Mountain Bike Reviews Forum banner

1 - 8 of 8 Posts

·
Registered
Joined
·
424 Posts
Discussion Starter · #1 ·
So, I'm attempting my first tubeless conversion. Wheelset: Black Flag expert. Tire: Ardent Folding 2.25. I get the tire off (needed to use a set of levers), check that the factory installed yellow rim tape is intact, install a tubeless valve, replace tire (no lever needed) and for the life of me can't get the bead to set. Tried, using soapy water, tried putting in sealant. Only thing I haven't done is find a real compressor. Is that my problem, or is there something else I'm missing? I was hoping that a tubeless-ready Stan's licensed rim would make this easy.

Assuming I don't want to have to use a compressor in the future, should I switch to UST or TNT tires?
 

·
> /dev/null 2&>1
Joined
·
3,824 Posts
By can't get the bead to seat I assume you mean you're stuck at zero pressure. .. As opposed to the situation where you're pressured up but part of the bead is sitting below the rim.

Some tire / rim combinations can be finicky but usually will seat without a compressor with some work.

If the bead is naturally sitting far from the rim in one or two locations you want to get it closer to the rim such that the gap is small enough to allow a buildup of pressure with the floor pump before it escapes. You just need to get past that threshold where the internal pressure is momentarily high enough to push the bead out into position. You'll notice that if you crush the tire towards the rim with your hand this also has the effect of closing the bead gap in that location. But you've only got one (free) hand, the other is needed for pumping.

To solve this you can sometimes do the following :

Place the wheel vertically on the floor apply downward pressure with your hand closing the top and bottom gap. Then straddle the wheel and apply pressure to each side with your left and right knee. Then with your free hand pump the floor pump like crazy and be persistent, it can take 2-3min of pumping where it seems like it's not going to happen and then it will magically just click and pop on. If anyone walks in on you during this process it can look a little weird so make sure to have a good story so you don't get reported for tire molestation.

If this fails you can take a new tire to the gas station and air it up, and usually after sitting pumped up for a few hours, 'rubber memory' kicks in and the tire will seat more easily with a floor pump after.
 

·
Registered
Joined
·
1,255 Posts
Go to harbor freight, but a $40-$50 air compressor. There hasn't been a tire I haven't been able to seat with soapy water and an air compressor.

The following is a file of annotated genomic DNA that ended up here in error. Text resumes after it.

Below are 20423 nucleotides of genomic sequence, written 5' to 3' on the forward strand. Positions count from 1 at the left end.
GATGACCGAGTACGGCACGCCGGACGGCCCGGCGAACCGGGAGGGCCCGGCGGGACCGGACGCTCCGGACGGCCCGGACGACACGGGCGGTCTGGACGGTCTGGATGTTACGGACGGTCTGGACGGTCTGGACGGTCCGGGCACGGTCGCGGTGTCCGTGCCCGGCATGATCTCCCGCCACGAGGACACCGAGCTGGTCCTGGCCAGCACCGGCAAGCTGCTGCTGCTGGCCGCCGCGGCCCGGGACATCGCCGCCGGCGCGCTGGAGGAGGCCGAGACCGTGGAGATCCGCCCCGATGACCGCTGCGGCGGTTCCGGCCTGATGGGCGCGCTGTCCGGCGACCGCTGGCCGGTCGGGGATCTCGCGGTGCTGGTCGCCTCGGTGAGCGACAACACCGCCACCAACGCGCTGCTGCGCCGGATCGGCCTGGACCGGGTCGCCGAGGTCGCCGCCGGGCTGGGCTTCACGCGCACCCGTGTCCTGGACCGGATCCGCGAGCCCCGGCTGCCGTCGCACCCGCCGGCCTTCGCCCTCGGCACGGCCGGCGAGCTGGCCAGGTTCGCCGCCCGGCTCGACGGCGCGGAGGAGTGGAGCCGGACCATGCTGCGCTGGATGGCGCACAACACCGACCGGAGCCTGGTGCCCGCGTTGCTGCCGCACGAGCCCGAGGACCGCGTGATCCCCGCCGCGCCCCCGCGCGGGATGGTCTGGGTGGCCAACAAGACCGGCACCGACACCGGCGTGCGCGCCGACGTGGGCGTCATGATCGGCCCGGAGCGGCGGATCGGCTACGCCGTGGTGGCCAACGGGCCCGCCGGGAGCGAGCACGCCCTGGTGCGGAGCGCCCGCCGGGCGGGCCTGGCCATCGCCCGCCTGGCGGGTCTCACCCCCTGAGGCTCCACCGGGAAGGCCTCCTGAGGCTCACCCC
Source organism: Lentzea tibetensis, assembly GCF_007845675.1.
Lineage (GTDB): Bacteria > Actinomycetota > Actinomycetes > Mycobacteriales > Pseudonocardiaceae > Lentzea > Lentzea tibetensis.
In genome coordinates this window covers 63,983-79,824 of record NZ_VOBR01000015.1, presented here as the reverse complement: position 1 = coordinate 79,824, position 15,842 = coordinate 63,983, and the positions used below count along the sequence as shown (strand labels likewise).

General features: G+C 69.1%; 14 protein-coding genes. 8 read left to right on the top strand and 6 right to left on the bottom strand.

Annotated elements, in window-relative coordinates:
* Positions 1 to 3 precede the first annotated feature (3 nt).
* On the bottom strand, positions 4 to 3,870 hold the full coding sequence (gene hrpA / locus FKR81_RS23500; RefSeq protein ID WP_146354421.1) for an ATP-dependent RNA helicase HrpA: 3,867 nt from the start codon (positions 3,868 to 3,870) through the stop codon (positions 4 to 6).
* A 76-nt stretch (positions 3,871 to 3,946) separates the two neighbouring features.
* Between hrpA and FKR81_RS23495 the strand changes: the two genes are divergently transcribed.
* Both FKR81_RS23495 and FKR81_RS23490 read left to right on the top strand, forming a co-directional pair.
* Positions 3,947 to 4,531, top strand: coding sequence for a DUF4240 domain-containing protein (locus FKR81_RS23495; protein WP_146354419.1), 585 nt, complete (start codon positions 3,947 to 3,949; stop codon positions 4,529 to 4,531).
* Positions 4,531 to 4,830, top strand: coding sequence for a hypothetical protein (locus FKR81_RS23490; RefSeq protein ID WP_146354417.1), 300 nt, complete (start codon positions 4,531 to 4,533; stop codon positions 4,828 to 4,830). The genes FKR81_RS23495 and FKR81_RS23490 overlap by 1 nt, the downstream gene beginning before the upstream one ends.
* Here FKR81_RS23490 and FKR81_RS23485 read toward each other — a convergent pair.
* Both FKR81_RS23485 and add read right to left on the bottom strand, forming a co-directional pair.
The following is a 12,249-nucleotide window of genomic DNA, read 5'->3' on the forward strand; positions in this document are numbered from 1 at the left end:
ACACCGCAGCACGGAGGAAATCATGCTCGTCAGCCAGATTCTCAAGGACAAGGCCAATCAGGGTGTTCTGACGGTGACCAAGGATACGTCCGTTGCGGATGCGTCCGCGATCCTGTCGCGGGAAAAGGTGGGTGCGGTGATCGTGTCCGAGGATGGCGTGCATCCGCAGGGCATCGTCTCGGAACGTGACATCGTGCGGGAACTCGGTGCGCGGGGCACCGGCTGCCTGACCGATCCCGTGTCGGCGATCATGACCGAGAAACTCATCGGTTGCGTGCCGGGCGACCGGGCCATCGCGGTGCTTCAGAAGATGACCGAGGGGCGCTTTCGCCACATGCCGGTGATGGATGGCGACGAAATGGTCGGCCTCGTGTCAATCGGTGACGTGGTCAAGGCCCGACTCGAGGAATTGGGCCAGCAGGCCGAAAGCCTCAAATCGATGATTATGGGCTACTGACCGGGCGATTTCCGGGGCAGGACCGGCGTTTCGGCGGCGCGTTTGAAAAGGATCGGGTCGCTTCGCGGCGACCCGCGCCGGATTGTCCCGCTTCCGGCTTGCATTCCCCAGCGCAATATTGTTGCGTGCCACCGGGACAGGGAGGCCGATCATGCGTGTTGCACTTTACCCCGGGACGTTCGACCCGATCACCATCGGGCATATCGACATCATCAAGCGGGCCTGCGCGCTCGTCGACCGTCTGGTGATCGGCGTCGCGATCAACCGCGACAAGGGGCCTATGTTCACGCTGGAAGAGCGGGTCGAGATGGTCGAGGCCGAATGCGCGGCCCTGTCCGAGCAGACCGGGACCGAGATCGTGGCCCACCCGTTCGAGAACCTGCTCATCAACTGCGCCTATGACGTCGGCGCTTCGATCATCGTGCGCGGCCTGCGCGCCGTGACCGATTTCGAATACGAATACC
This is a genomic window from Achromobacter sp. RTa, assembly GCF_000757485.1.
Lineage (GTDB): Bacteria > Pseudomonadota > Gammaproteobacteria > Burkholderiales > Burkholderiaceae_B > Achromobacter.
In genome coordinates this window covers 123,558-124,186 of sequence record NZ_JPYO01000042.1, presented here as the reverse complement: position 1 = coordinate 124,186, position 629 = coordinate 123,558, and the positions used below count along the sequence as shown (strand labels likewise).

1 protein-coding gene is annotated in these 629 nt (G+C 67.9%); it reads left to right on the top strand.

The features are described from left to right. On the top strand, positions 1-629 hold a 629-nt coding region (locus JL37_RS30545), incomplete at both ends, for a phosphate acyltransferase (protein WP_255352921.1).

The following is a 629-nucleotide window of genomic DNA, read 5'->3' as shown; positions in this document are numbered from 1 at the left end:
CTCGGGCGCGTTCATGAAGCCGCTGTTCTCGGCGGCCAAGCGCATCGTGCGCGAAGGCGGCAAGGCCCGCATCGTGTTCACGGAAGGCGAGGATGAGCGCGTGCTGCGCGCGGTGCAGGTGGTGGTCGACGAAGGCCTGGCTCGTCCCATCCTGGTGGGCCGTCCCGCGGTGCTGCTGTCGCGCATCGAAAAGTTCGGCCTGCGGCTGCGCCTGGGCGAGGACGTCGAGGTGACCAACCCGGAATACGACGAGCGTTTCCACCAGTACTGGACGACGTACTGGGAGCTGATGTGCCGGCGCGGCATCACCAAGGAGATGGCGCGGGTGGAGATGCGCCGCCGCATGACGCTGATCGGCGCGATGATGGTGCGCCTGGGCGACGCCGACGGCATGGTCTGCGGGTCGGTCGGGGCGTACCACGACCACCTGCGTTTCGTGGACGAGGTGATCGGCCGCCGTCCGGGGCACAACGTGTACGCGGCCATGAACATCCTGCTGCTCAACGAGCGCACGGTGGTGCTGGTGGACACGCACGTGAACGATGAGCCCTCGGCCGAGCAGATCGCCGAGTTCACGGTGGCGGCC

·
Premium Member
Joined
·
5,549 Posts
Personally, I would only use a tubeless ready tire. That said, first seat the tire by putting a tube in and seating the beads. Then remove the tube and put the tubeless valve back in. By doing this you will only be trying to get one beat to seat instead of two.


Sent from my iPad using Tapatalk HD so please forgive the typos that occur when typing with two fingers.
 

·
I like bikes.
Joined
·
309 Posts
A strong air compressor with high cfm volume generally does the trick. With the nozzle on stem pumping air, you can try to wiggle and bump tire on ground to help the seat. The air should push the tir e outward against the outer walls. At 20psi, I would stop and work tire with hands to finalize seat before bumping up pressure.

If you seat with a tube first, pump tire up to 60psi and it should seat on it's own. Becareful to keep fingers and skin away from the rim edges. When the tire seats, it pops/snaps into place and will cut/pinch your skin if caught just right.

SOAPY SOLUTION THOUGHTS...
I would highly recommend not using soapy water on an aluminum rim! Coated or not, it can/will cause corrosion!
They have specific soap for wheels. I think bikes are soy, but you can get car wheel soap solution for much cheaper in greater quantities fwiw. You can get the stuff at NAPA.
Wheel soap dries up to basically a fine powder and is gone within a week or 2. Regular dish or hand soap will be permanent.

lastly, just because a wheel has not corroded on you when using hand or dish soap, doesn't mean that it can't. The residue is still there regardless.
 

·
Registered
Joined
·
424 Posts
Discussion Starter · #7 ·
Thanks so much for all the replies.

So I did my darndest with my mid volume floor pump contorting myself into all sorts of strange positions, and then gave up, put the wheel in the car and took it to a gas station. OF course, as soon as I got the wheel out I remembered that I hadn't brought a schraeder adapter (*&%) - so I took out the valve core and hoped for the best pressing the schrader head against the presta valve. Sure nuff it popped but good. Took it home, filled it with stan's through the valve and was able to get it to stay inflated with the hand pump.

Unfortunately I didn't see the post about corrosion, but everything I've read just says to use regular diluted dish soap. Hopefully it will be OK. Maybe I'll pick up a compressor at HF, but I'm beginning to feel like my bikes are sucking a bit too much cash out of my wallet. Looking at upcoming service intervals on the Fox shocks is making me nervous.
 

·
Registered
Joined
·
5,302 Posts
I've always had to use a compressor with Ardents, on several rims. Ikons inflate on the first pump of a floor pump. Go figure, different tires seem to work differently. Cary's technique works too.
 
1 - 8 of 8 Posts
Top